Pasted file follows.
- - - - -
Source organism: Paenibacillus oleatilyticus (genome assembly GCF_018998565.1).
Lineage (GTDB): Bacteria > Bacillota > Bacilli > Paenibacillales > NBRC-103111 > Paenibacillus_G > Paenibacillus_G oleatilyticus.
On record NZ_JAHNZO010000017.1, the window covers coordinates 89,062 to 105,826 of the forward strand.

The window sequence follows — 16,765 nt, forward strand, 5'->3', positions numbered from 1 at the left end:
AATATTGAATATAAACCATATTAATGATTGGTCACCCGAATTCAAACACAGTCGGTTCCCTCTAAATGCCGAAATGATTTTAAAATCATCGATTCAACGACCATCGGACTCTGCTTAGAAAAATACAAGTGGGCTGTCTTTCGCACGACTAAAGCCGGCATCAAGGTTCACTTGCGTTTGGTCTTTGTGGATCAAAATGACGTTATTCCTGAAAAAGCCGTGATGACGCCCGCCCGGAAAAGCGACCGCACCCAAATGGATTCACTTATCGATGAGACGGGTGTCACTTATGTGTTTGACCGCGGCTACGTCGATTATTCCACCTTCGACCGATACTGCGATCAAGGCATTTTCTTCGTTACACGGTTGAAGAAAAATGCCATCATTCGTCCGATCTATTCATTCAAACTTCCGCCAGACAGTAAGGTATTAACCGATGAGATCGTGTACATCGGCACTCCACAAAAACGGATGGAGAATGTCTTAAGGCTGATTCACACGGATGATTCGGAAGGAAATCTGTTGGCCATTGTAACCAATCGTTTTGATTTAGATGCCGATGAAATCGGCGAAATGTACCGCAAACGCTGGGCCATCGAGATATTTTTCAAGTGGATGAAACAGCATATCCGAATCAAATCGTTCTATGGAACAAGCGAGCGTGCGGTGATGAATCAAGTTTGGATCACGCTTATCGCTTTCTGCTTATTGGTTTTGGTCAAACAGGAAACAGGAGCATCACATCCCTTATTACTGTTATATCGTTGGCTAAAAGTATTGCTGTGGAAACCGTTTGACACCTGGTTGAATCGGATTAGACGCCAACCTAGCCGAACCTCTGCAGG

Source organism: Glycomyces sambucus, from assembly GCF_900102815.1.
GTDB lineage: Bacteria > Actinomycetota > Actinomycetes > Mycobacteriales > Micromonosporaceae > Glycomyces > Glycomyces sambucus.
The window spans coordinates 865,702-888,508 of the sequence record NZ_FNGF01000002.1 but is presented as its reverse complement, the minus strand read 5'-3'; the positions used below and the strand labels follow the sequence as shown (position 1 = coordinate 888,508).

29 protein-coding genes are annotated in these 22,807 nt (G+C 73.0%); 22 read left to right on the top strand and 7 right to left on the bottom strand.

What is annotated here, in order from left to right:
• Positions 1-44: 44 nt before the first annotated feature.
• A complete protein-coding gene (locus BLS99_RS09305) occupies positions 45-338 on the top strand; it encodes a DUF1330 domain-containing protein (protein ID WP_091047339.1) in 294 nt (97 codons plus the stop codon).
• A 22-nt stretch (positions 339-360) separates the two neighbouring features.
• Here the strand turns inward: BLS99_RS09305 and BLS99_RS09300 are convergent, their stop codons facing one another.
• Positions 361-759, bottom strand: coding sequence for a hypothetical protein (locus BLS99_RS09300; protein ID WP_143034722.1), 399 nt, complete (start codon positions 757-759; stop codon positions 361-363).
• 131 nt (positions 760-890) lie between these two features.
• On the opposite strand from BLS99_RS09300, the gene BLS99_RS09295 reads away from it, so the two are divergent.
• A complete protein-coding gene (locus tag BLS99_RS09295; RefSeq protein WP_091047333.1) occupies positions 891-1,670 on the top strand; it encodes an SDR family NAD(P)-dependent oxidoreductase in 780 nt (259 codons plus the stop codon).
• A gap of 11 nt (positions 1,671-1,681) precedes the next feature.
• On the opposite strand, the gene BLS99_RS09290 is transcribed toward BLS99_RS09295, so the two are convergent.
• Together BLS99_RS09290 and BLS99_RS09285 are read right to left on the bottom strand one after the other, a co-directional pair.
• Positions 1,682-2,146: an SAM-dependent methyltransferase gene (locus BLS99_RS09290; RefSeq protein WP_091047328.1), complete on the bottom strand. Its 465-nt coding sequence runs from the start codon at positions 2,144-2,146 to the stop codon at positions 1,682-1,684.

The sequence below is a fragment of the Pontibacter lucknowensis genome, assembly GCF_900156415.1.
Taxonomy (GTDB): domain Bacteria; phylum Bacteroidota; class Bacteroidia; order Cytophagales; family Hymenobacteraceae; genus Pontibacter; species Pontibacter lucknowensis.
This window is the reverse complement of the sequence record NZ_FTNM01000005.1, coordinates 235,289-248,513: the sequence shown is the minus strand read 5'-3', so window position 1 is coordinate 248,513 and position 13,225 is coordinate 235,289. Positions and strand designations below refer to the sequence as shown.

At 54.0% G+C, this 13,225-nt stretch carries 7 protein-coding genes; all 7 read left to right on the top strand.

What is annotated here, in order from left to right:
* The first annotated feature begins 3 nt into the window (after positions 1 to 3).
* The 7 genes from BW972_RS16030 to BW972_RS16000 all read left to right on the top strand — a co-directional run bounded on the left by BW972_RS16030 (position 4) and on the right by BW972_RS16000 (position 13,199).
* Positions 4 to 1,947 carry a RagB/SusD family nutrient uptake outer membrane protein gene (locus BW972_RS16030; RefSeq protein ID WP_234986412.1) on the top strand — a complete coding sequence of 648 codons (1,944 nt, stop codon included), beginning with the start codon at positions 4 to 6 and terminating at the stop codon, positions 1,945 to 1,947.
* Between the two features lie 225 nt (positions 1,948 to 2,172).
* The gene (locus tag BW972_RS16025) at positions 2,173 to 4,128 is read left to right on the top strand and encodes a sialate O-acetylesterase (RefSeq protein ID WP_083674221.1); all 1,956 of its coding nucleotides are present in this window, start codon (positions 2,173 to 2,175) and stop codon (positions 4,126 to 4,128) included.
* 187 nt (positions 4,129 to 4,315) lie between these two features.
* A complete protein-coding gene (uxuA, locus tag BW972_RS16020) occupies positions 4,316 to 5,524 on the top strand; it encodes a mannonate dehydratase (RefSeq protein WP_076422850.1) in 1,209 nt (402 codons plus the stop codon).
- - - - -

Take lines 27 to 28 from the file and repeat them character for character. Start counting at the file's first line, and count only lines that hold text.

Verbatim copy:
What is annotated here, in order from left to right:
* The first annotated feature begins 3 nt into the window (after positions 1 to 3).